Leonard Manasseh

There was a memorial event this morning for the late Leonard Manasseh RA who died in March aged 100.

There was a display of work connected to him, including his Ravilious-like pen-and-ink drawings done during the war:-

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A watercolour sketch of the National Motor Museum in Beaulieu:-
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And a cricket pavilion in Lewisham:-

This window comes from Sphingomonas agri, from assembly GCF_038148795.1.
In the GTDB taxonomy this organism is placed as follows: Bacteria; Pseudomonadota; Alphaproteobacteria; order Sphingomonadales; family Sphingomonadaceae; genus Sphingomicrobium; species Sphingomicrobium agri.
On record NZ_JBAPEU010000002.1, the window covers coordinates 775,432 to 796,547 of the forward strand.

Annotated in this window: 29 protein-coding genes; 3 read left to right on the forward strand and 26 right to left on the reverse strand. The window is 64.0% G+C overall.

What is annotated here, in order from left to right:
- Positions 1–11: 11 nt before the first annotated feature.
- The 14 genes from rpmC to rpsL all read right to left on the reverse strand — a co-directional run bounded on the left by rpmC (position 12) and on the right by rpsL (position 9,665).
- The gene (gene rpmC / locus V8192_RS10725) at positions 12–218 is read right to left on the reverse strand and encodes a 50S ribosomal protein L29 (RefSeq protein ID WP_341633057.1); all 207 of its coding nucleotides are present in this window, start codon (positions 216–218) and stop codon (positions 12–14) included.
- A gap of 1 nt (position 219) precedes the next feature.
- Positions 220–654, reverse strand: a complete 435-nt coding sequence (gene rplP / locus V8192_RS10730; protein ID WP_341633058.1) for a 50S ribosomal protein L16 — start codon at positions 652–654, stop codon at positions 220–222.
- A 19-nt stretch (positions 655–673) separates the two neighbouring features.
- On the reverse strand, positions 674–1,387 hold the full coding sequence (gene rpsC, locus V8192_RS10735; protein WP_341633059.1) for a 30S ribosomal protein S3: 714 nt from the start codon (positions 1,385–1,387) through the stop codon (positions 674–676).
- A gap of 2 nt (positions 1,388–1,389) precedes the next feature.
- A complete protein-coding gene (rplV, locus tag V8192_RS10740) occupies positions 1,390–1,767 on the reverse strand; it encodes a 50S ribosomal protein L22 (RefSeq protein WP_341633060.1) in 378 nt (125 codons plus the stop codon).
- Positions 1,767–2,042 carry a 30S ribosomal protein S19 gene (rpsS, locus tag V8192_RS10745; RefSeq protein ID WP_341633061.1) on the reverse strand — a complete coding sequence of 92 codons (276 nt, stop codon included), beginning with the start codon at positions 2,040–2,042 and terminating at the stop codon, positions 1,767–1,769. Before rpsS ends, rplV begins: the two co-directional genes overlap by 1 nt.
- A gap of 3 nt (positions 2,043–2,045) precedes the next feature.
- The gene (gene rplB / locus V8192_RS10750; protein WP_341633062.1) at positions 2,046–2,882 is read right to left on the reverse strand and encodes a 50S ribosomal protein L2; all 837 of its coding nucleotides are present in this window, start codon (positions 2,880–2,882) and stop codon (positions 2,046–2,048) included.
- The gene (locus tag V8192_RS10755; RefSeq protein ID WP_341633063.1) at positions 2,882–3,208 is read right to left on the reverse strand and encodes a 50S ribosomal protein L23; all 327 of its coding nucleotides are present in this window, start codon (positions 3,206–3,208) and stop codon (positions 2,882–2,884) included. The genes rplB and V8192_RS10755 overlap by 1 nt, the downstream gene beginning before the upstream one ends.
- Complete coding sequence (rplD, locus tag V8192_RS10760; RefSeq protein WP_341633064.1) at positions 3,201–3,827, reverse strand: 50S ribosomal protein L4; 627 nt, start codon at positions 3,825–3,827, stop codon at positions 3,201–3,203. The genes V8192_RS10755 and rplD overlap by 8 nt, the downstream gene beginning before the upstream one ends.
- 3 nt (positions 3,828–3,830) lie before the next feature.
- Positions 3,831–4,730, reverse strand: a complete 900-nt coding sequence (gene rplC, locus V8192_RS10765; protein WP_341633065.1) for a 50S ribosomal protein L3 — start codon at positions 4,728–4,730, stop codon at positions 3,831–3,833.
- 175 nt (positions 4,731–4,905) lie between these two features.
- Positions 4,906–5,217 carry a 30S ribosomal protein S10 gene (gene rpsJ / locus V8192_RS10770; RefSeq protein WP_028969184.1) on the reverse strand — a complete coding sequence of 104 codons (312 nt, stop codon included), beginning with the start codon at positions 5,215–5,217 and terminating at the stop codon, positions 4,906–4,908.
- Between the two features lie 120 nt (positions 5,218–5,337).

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The talks took one back to the days of his teaching at the Architectural Association, when his architectural practice operated out of three rooms at the top of The Lady and he taught the likes of Paul Koralek and Peter Ahrends by a system of gentle encouragement, as opposed to the later system of collective critique. He later graduated to a much bigger office in Rathbone Place off Charlotte Street, living in Bacon’s Lane, Hampstead, and driving an outsized Peugeot. He undertook a much wider range of work than I had realised, including private houses, schools and offices about which he wrote a Batsford book. It gave a strong sense of the profession as it was in the 1950s: socially oriented; collectivist; and gentlemanly (that said, we worked closely with the town planner, Elizabeth Chesterton, who had been his pupil at the AA in the late 1930s).

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